In Denmark I medaled in all my events – 2 gold and 2 silver. What really caught the attention of coaches from other countries is my Boccia Ball performance. Since class ones and twos are significantly impaired especially in their upper bodies, Boccia Ball was something many in this class could do for a field event, so this sport was only for these 2 classes, it was co-ed and extremely competitive. When we went to the 5 day practice and orientation before traveling to Denmark, the coaches wanted me in another field event since I excelled in them, so they decided Boccia. Well I had never played Boccia, but the concept of getting the ball closest to the white ball was simple enough to understand.
However, the balls in the US were the size of soft balls and made of hard plastic or something, but I couldn’t open my hand wide enough to get a decent grip, so I ended up rolling it down my leg. In other words, during US practice I was not very good at it. So they signed me up for individual Boccia, rather than team Boccia, and that way I had another event and if I did horrible it wouldn’t be on the team – a decision they regretted, but truly made since at the time. Overseas Boccia balls are covered with a soft squishy leather and were easy to grip. I was killing athletes that were recognized champs for years. Coaches from other countries were gathering to watch me. The key to my success was, I would watch my opponent throw and learn their weakness. Some CPs have too much spasticity and can throw far, but not so good near. Others were good at near, but not so good at far, so when it was my turn to throw the tee ball (white ball), I’d throw it where they were the weakest, and that’s where we had to aim the balls to get it closest to that tee ball. I could throw either far or near with purposeful precision. I remember one coach said “She’s doing that intentionally”, meaning I was actually competing like a typical athlete would, not just playing the game. That silver medal was the best in those particular games because no one saw that coming – including me!
Some highlights I remember from Denmark;
- A cute blonde hair Dane guy picking me up out of my wheelchair and carrying me to receive my gold medal.
- Participating in opening ceremonies – strolling in with your countries uniform – feeling proud and honored. Yet seeing so many from other countries and being in awe of that moment in time!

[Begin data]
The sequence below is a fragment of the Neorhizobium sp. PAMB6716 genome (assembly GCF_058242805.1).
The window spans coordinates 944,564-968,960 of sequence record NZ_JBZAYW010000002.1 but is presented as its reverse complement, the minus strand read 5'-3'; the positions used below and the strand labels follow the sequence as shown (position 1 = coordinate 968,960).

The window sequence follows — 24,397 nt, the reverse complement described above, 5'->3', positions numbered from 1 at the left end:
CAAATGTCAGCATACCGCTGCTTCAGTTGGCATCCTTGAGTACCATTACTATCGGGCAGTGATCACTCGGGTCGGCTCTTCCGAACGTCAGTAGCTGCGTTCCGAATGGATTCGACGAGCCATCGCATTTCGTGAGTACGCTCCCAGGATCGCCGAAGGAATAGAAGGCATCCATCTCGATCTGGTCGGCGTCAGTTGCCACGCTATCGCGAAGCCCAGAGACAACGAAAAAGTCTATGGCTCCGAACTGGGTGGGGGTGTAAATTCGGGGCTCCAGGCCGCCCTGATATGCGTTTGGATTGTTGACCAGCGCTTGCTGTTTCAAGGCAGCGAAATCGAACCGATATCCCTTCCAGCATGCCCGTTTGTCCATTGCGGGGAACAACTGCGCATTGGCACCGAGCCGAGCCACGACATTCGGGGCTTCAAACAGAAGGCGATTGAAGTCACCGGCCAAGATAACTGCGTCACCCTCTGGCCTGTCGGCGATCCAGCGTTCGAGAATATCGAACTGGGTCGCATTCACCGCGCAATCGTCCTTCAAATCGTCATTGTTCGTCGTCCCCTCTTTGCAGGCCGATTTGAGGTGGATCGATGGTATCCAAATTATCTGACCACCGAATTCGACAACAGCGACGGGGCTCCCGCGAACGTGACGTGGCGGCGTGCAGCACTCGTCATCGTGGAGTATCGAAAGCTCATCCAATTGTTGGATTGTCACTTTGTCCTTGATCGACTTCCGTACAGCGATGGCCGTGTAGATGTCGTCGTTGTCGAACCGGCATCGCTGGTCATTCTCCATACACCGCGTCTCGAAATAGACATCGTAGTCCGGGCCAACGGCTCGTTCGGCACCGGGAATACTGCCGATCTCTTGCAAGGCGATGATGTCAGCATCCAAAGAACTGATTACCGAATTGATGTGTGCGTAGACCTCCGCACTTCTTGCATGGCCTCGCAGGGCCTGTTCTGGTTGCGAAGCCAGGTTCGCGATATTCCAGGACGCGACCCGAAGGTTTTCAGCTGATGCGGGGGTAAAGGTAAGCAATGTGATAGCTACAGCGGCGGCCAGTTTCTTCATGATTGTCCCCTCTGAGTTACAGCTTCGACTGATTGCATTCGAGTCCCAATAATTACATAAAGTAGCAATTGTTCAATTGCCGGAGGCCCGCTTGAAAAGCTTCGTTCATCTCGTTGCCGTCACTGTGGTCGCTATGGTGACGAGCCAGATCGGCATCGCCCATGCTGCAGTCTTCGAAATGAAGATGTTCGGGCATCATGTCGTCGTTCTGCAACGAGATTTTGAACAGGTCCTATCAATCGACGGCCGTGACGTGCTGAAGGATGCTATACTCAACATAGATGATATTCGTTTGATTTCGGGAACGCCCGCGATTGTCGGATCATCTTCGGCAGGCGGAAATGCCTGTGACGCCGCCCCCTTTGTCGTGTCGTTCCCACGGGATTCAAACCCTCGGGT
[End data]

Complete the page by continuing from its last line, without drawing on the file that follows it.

- Drinking with the Ireland team after our events were over – that was so much fun – hearing CPs with an Irish brogue. Their sense of humor was uncanny
- Being in a non-English speaking country – I loved that people would communicate without language and not understand not due to disability, but due to language – such a great equalizer
- Competing in the US Soccer team was the greatest – my stomach hurt so bad from the excitement of wanting to do my best for the team
- I loved my coach Raphael – he wasn’t keen on coaching class1s (bottom of the totem pole I guess), but I changed that – why do coaches loved to yell at me – just because I’m a goof-off!? I don’t remember what he said to me, but remember him throwing down his camera and clipboard, and was pissed. But we’ve kept in contact on and off all through these years!
- I remember the foreign food – something with green gravy, goat’s milk in little containers, lamb, and stuff we never seen before – I was convinced we would starve. We learned to eat it, but pizza helped supplement our diet.
- And of course, my piece of advocacy – ensuring that if athletes couldn’t drink alcohol til their personal events were over, neither could coaches! However, I do remember once asking for a beer (making sure I batted eyes and smiled flirtatiously), and the coach gave me one, and I did have 1 more event left, but it wasn’t the next day or anything J
Each time I watch the Olympics my body remembers the moves, the feeling of competition. I can even feel my blood pressure rise! With time it fades, but never completely. Of course the summer Olympics are the ones I really relate to since those were my events. I hope you enjoyed the Olympics this year and realize this is something that will shape the lives of those Olympians as long as they live!